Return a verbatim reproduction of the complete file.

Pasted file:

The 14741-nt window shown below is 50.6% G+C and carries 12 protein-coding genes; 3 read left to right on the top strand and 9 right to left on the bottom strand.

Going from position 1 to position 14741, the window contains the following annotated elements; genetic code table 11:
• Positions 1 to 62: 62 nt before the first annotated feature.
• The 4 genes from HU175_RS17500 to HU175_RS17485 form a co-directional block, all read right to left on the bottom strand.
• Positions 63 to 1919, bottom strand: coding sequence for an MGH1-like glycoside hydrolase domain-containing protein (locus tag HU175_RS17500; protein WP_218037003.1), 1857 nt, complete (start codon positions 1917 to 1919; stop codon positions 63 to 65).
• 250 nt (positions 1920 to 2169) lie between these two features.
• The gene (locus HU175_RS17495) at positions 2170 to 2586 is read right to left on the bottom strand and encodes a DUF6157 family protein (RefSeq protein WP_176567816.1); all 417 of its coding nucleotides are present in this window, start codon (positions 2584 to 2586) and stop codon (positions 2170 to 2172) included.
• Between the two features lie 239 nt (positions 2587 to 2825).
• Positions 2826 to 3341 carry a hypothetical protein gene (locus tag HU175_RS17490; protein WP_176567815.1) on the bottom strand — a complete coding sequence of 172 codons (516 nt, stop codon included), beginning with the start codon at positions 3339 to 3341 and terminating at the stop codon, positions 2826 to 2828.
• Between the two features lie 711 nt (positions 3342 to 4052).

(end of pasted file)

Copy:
The 14741-nt window shown below is 50.6% G+C and carries 12 protein-coding genes; 3 read left to right on the top strand and 9 right to left on the bottom strand.

Going from position 1 to position 14741, the window contains the following annotated elements; genetic code table 11:
• Positions 1 to 62: 62 nt before the first annotated feature.
• The 4 genes from HU175_RS17500 to HU175_RS17485 form a co-directional block, all read right to left on the bottom strand.
• Positions 63 to 1919, bottom strand: coding sequence for an MGH1-like glycoside hydrolase domain-containing protein (locus tag HU175_RS17500; protein WP_218037003.1), 1857 nt, complete (start codon positions 1917 to 1919; stop codon positions 63 to 65).
• 250 nt (positions 1920 to 2169) lie between these two features.
• The gene (locus HU175_RS17495) at positions 2170 to 2586 is read right to left on the bottom strand and encodes a DUF6157 family protein (RefSeq protein WP_176567816.1); all 417 of its coding nucleotides are present in this window, start codon (positions 2584 to 2586) and stop codon (positions 2170 to 2172) included.
• Between the two features lie 239 nt (positions 2587 to 2825).
• Positions 2826 to 3341 carry a hypothetical protein gene (locus tag HU175_RS17490; protein WP_176567815.1) on the bottom strand — a complete coding sequence of 172 codons (516 nt, stop codon included), beginning with the start codon at positions 3339 to 3341 and terminating at the stop codon, positions 2826 to 2828.
• Between the two features lie 711 nt (positions 3342 to 4052).